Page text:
An inmate at the Moffat County Jail underwent oral surgery after he was assaulted by Steven Pogline, jail officials said.
The victim, Christopher Hahs, suffered a broken jaw.
"Plates and screws went into the victim's jaw," said Lt. Dean Herndon, the jail administrator. "They did major surgery."
Pogline already faces seven felony cases and is in custody on bonds totaling more than $1 million. Herndon said Pogline will be rebooked into the jail on a new charge of second-degree assault.
The fight occurred Monday afternoon, Herndon said.
Detention officers heard Hahs calling for help over the jail's intercom system. Hahs was asking for medical attention, Herndon said.
"We knew his jaw was broken," Herndon said.
No jail personnel witnessed the alleged assault, but the jail's video surveillance system recorded it, Herndon said.
"After reviewing the videotape, I know exactly what happened."
Herndon said there appeared to be a conversation between Hahs and Pogline. Hahs was seated when Pogline punched him twice in the face, Herndon said.
"The victim was sitting down and tried to ignore what was going on," Herndon said.
After the first two hits, Pogline went up the stairs that lead to the cells in the upper level of the pod. Then, Pogline descended the stairs and blind-sided Hahs with another blow to the face while the man was playing cards with other inmates, Herndon said.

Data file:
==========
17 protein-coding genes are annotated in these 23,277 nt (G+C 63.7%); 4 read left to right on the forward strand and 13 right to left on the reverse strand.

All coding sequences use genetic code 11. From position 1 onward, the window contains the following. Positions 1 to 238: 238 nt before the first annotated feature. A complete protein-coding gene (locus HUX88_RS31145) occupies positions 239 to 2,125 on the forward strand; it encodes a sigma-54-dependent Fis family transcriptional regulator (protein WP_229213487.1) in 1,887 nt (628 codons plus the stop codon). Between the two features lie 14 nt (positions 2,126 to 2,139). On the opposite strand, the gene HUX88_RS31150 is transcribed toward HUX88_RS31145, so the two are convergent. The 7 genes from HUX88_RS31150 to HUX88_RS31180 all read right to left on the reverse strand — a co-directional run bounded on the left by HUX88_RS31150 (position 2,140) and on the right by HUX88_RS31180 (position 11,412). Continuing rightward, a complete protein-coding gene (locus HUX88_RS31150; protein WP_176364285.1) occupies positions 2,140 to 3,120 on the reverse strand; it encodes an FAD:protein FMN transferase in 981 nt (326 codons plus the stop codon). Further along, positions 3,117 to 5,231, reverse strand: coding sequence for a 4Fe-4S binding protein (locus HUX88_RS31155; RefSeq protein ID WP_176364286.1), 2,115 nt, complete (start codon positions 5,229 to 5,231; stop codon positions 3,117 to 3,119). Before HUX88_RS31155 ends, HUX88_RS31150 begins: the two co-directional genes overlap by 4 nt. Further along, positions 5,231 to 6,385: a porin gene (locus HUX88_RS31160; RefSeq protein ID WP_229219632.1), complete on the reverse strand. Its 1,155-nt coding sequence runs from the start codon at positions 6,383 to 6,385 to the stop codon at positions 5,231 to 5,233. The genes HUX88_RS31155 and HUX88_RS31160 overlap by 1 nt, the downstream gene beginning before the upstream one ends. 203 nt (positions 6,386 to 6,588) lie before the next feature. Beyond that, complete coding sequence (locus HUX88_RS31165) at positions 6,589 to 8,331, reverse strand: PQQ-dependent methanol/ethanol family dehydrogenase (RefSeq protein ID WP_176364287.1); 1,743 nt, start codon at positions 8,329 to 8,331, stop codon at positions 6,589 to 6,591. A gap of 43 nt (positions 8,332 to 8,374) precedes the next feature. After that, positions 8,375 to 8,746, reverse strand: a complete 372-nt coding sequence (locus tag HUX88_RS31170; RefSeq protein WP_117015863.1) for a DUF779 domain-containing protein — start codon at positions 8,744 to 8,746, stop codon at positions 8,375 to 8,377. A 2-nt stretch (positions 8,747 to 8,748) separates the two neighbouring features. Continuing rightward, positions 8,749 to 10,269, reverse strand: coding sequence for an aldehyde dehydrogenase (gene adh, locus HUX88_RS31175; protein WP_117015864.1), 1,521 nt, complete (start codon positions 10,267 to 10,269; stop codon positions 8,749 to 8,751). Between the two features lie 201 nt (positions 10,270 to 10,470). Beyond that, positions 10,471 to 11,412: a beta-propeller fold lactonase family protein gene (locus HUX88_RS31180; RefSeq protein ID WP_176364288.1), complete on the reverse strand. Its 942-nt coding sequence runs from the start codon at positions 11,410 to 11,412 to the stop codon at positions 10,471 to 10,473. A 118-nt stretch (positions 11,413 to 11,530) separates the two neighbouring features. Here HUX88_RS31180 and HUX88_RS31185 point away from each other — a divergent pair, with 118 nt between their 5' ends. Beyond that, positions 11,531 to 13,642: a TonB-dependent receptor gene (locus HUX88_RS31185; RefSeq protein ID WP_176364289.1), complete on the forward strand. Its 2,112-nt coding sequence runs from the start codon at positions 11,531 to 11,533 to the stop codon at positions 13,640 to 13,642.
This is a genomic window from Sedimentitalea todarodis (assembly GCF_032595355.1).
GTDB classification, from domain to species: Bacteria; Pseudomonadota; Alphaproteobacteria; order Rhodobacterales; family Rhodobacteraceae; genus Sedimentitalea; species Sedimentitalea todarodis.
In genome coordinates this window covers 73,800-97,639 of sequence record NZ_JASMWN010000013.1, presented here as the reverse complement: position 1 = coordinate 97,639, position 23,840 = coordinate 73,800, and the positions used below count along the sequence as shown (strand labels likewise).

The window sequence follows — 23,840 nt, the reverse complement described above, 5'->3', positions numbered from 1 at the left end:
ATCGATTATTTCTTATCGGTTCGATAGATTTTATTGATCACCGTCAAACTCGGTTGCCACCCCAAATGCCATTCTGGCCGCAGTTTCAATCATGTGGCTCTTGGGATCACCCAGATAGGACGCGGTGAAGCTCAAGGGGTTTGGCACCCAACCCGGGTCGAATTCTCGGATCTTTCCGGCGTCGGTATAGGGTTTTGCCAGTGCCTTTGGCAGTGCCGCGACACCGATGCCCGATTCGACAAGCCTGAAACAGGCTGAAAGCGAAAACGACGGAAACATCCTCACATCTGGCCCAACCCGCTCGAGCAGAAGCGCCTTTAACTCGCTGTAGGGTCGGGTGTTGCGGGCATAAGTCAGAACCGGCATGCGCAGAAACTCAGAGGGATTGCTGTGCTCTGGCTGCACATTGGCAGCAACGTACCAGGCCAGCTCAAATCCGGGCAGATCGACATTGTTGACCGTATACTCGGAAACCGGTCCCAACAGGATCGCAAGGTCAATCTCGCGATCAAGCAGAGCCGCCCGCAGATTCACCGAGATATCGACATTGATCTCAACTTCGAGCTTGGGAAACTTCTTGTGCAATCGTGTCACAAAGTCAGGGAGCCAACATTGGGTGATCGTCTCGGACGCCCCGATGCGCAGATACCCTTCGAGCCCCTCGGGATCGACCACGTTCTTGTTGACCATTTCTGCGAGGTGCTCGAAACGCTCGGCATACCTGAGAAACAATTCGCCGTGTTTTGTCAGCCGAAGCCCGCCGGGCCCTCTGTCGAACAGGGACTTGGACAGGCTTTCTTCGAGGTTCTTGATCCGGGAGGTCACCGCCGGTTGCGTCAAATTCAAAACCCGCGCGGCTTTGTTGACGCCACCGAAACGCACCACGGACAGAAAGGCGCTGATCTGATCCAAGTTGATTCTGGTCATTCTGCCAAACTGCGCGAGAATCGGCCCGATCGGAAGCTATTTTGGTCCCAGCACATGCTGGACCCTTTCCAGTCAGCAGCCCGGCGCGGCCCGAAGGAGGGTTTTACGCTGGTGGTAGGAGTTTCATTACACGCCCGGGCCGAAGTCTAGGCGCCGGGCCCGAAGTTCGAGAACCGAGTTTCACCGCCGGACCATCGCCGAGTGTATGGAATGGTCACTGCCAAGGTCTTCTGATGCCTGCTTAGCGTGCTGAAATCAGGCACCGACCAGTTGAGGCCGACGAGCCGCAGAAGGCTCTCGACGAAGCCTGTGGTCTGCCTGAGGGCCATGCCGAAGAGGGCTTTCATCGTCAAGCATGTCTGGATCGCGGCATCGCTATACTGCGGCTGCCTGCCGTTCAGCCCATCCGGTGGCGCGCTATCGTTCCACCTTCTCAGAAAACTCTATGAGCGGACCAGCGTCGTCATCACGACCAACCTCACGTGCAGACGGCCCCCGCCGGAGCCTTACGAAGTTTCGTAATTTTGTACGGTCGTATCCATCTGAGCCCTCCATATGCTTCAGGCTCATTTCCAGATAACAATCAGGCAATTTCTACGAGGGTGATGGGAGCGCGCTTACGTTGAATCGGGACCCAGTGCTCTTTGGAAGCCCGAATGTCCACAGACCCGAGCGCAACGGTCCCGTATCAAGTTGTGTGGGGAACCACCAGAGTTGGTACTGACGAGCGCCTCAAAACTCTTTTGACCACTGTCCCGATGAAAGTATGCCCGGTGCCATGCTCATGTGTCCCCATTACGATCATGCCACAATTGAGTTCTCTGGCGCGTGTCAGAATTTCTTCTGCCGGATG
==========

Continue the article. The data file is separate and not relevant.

"The third hit was the one that did the damage," Herndon said. Hahs was knocked off his stool onto the floor. He then called for help.
Jail officials locked all inmates in their cells and videotaped the crime scene, Herndon said.
Pogline is now "racked down," Herndon said. The jail's rack-down policy places an inmate in a locked cell 23 hours a day. Other inmates can spend most of the day in a common area inside the "pod." Each pod contains numerous individual cells.
Herndon said an inmate with a tendency to assault others "will remain racked down."
"Mr. Pogline will stay racked down for a long time," Herndon said.
None of the other inmates in the pod would sign a statement about the assault, Herndon said.
"That's kind of the inmate code back there. You don't snitch on each other," Herndon said.
Even without witness statements, Herndon said he thinks the case will be strong.
"The cameras and recorders did their job," Herndon said. "This should be a slam-dunk assault case, period." The videotape will be introduced as evidence in the case.
The assault will cost the jail more than $10,000. The bill could be as high as $20,000, Herndon said.
"We'll have to go to the commissioners and ask for supplemental funds," Herndon said.